Is GreenPower worth it?


We look at what your voluntary renewable energy purchase does and doesn't do.

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We uncover what happens when you buy renewable energy with GreenPower via your electricity provider. Are there smarter options for reducing emissions, saving money and choosing greener power?

When Graham Rollings and his wife decided to pay the extra money for GreenPower they hoped to reduce their greenhouse gas emissions and support new, renewable energy in Queensland. But buying GreenPower can be an abstract and confusing arrangement and after two years, the Rollings weren't sold on the scheme and instead invested their money in energy efficiency.

"At the time our bills indicated that the carbon emissions for our consumption was zero tonnes," says Rollings. "I knew this was somewhat incorrect as Queensland had the vast majority of its power provided by coal and gas fired stations."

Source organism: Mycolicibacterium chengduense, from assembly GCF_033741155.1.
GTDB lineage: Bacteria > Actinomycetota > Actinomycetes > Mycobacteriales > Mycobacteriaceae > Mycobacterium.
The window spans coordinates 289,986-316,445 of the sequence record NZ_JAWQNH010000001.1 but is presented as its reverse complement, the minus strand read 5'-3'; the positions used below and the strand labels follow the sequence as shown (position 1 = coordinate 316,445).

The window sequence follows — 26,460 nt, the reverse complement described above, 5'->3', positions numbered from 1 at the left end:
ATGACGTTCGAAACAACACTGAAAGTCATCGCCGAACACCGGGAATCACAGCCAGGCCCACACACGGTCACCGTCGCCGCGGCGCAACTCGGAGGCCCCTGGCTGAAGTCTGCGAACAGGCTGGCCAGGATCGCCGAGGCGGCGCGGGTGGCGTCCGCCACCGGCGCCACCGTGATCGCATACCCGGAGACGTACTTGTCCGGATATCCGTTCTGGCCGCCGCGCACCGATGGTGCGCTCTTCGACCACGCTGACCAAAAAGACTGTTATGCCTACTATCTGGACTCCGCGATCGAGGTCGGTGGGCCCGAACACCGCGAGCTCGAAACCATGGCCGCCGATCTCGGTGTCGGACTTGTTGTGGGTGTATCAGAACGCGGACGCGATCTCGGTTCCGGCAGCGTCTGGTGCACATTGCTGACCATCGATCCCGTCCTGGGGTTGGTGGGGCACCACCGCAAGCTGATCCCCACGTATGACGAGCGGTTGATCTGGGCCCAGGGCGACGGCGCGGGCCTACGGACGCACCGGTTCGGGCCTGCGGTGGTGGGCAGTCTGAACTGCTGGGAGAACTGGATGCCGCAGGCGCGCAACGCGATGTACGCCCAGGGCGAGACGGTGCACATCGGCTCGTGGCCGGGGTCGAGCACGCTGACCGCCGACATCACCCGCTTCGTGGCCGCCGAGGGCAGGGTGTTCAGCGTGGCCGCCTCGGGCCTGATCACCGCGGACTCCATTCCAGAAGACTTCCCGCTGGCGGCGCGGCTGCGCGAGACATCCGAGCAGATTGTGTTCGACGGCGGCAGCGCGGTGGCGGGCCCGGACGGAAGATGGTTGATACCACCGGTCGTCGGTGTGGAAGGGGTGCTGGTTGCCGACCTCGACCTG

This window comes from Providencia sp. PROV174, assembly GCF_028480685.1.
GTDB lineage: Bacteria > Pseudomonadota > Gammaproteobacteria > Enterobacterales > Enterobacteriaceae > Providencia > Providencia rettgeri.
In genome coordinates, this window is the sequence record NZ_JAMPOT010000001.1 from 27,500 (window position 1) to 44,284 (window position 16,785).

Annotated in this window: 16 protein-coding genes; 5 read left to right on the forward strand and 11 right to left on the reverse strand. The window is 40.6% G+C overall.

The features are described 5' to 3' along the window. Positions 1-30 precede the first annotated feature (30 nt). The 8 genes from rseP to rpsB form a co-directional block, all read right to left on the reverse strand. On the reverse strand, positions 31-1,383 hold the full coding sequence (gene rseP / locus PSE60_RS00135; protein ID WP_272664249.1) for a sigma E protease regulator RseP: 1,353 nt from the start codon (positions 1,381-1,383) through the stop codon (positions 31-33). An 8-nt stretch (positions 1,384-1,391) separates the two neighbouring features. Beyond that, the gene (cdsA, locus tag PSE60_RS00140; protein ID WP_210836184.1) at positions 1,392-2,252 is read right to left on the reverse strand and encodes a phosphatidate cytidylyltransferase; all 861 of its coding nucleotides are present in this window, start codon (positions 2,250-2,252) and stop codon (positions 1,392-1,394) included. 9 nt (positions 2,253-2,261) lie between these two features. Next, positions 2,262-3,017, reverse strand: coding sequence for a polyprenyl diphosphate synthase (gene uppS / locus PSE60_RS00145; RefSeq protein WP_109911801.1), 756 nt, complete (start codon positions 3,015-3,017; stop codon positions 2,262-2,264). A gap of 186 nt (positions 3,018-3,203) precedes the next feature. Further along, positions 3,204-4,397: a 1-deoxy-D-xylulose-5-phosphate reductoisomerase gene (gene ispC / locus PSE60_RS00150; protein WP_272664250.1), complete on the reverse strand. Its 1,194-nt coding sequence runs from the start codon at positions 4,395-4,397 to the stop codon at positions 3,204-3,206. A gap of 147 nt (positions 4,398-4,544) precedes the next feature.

In truth, the bulk of the money certainly would have gone to a renewable energy generator, but what type of generator and what state it was in was beyond the Rollings's control. 

As for hoping their voluntary contribution would reduce Australia's greenhouse gas emissions, it's unlikely to have had much impact. 

What is GreenPower?

GreenPower is a government-accredited scheme that lets individuals and businesses support renewable energy generation. 

When you buy a GreenPower product from your electricity retailer, you're paying for electricity produced by renewable power sources that meet a strict set of criteria for accreditation. 

But the renewable energy is not fed into your house. Instead, it's added to the grid on your behalf. 

What happens when I buy GreenPower?